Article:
What does Punxsutawney Phil have to do with the Catholic Church, a Pagan Goddess, and an Irish Abbess who later became a Saint? We all know the groundhog from Pennsylvania who comes forth on February 2nd and predicts the onset of spring, if not so precisely, then at least in terms of sooner or later. It makes perfect sense that the date is what is known as a cross quarter day, half way between the Winter Solstice on Dec. 21st and the Vernal Equinox on March 21st. The Catholic Church recognizes it as the festival day of Candlemas, when the return of light with the lengthening of days is acknowledged by the blessing of candles. As with Groundhog’s Day, the weather on Candlemas was believed to be an indication of spring’s onset, winter’s end being delayed if the day was sunny and bright.
Pre-Christian Celtic tradition brings us Brigid, whose was said to be born on February 1st, her birth taking place over a threshold. Fittingly, she became the patroness of transitions, literally from winter to spring but symbolically in all aspects of nature, life and the human experience. She also represents fire and light, another connection to the tradtions of Candlemas, and is seen as the protector of home and hearth, patroness of the arts, particularly poetry, animal husbandry and childbirth!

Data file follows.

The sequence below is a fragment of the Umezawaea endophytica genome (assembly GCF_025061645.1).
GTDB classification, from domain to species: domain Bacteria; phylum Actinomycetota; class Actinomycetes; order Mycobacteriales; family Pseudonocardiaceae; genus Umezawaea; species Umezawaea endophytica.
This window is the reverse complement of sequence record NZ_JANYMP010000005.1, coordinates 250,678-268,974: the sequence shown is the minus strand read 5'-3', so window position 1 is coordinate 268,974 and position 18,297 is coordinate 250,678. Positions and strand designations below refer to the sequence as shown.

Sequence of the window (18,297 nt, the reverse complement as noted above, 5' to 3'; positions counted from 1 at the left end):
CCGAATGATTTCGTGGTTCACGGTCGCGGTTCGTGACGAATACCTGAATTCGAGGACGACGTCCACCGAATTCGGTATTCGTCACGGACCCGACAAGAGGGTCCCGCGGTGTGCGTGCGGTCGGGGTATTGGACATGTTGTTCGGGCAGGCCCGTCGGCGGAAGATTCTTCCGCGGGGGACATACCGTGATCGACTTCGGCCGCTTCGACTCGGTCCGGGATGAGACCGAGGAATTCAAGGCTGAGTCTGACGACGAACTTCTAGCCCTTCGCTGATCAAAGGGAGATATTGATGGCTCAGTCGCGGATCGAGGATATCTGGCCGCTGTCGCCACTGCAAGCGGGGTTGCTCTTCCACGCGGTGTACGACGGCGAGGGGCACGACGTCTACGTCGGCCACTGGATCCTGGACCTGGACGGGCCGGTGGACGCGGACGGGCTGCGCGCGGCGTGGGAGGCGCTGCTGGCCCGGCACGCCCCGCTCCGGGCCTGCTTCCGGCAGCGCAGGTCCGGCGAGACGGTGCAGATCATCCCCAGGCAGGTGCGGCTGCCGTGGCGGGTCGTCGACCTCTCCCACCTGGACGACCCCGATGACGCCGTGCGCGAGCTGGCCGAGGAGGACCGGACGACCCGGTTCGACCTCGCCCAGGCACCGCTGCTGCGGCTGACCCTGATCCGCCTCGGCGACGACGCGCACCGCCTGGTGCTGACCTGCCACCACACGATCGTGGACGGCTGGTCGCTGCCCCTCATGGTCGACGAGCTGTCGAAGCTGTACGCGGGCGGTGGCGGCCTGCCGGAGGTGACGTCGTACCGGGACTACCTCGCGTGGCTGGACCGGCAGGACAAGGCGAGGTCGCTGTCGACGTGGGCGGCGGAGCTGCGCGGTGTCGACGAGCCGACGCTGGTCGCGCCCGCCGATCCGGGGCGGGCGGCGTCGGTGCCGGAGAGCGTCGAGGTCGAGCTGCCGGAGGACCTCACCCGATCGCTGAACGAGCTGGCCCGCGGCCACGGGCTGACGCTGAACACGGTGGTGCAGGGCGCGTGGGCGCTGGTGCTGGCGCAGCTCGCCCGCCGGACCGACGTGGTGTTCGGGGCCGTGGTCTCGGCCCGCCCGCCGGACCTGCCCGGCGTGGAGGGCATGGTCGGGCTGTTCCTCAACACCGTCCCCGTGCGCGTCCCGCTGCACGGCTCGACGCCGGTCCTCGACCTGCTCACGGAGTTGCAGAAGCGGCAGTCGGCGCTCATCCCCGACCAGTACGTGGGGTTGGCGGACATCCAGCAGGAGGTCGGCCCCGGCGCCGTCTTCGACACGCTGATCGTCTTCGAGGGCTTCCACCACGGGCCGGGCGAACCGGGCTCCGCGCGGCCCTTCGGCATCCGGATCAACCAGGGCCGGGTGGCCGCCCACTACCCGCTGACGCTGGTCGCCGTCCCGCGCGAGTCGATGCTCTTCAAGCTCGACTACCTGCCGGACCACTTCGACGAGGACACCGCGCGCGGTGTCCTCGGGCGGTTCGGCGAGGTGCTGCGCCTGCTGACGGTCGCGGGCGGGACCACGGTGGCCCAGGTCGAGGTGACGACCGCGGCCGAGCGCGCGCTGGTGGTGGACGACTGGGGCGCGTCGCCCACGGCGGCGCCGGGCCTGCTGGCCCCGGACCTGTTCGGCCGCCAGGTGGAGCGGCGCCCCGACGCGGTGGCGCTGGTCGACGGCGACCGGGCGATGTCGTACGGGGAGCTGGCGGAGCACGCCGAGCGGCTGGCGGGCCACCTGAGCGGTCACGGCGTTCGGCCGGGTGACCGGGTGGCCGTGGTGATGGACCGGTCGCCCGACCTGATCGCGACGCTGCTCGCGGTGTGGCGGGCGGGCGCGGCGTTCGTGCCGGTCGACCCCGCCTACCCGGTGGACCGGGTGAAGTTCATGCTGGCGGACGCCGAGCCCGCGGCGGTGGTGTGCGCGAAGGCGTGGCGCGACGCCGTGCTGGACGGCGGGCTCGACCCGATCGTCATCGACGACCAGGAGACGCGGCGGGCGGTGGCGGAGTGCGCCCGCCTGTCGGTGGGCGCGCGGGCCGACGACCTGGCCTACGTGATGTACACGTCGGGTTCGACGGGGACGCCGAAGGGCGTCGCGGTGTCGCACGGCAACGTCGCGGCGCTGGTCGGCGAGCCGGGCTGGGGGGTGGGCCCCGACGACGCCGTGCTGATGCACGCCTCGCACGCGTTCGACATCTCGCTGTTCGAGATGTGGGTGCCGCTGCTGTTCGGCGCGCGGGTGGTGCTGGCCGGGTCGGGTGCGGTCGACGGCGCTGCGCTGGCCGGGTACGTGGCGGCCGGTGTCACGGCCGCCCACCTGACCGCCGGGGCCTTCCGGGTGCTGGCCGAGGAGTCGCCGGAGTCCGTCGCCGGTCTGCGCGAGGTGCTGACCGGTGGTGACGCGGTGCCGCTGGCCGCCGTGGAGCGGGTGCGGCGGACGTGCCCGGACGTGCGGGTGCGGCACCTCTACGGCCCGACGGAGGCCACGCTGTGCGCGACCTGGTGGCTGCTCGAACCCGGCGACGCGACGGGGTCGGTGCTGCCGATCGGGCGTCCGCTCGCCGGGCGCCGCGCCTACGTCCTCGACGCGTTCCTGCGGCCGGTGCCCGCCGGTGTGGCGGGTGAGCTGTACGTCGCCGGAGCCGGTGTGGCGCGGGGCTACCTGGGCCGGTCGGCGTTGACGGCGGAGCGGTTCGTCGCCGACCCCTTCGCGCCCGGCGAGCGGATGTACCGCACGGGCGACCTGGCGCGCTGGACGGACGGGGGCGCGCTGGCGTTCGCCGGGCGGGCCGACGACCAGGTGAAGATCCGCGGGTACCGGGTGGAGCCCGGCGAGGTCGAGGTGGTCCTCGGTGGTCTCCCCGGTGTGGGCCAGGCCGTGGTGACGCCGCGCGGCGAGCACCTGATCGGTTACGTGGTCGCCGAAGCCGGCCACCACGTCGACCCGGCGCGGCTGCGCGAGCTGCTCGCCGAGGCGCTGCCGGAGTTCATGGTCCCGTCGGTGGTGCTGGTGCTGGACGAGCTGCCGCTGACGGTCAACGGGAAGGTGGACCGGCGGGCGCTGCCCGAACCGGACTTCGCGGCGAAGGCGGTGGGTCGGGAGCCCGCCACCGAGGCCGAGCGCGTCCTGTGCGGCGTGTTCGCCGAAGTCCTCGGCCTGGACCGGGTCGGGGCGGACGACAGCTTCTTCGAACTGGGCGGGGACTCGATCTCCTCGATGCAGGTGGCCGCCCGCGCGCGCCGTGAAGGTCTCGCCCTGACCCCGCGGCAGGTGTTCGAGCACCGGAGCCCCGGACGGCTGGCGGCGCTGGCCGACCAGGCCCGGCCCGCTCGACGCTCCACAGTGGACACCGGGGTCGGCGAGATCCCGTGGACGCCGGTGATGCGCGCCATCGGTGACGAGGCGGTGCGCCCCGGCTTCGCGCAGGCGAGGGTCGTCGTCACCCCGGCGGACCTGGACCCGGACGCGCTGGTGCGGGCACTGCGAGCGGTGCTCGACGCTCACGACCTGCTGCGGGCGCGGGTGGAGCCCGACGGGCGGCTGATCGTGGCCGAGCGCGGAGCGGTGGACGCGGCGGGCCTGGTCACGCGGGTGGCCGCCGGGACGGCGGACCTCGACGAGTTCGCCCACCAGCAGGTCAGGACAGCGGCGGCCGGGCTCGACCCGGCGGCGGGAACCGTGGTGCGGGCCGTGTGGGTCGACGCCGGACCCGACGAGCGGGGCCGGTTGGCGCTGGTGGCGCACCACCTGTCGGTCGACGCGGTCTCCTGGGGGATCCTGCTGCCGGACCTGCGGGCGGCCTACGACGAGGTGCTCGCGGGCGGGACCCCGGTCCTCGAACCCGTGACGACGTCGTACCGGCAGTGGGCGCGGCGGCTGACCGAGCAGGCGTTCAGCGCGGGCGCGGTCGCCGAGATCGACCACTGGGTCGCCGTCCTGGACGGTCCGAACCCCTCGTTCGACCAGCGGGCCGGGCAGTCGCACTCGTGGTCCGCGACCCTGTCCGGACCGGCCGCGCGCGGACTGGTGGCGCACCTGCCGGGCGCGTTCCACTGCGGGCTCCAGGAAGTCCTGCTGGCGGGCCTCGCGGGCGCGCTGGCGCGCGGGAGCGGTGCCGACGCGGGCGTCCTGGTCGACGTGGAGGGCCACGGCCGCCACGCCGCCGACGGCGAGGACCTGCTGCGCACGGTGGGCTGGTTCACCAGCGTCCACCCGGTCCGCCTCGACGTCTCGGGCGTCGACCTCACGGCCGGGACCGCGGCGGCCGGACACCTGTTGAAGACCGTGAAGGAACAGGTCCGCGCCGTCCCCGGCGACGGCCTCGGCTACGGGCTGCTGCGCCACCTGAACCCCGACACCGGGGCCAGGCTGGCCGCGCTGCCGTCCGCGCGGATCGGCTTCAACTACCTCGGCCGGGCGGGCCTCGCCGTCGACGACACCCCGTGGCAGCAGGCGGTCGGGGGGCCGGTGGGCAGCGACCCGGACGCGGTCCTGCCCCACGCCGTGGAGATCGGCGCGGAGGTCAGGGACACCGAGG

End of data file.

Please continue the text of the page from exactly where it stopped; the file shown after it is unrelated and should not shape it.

After Catholicism took hold in Great Britain, the figure of Brigid is integrated into church lore through Brigid of Kildare, an Irish Christian nun with many of the same characteristics as her mythological counterpart, and who later became one of the three patron saints of Ireland along with Patrick and Columba. Her mythological goddess qualities translate seamlessly into a saint who performed miracles, particularly around births and healings, and is the subject of many Irish legends today. One such story tells of when St. Brigid went to a wealthy lord to ask for land to build a convent. The lord thought it was a ridiculous request and refused, but Brigid had faith that God would help. “If I spread my cloak upon the ground, will you give me all of the land that it covers?” she asked. The lord considered this nothing more than a joke, seeing that the cloak was very small, and so he agreed. When Brigid spread her cloak on the ground, it began to grow, and before their very eyes spread further and further until it covered many acres of land. The lord then recognized that Brigid was blessed by God, and not only gave her the land but became a Christian and a patron of the poor.
The thread weaving all of this together, of course, is that we have now crossed the half way mark to spring. Even as brutally cold and windy as it was yesterday, I was surprised by some tiny green shoots coming up in the front yard, and I noticed that it’s not so dark at 5:30 anymore. Sooner or later, spring will come– but it doesn’t take a groundhog to tell us that.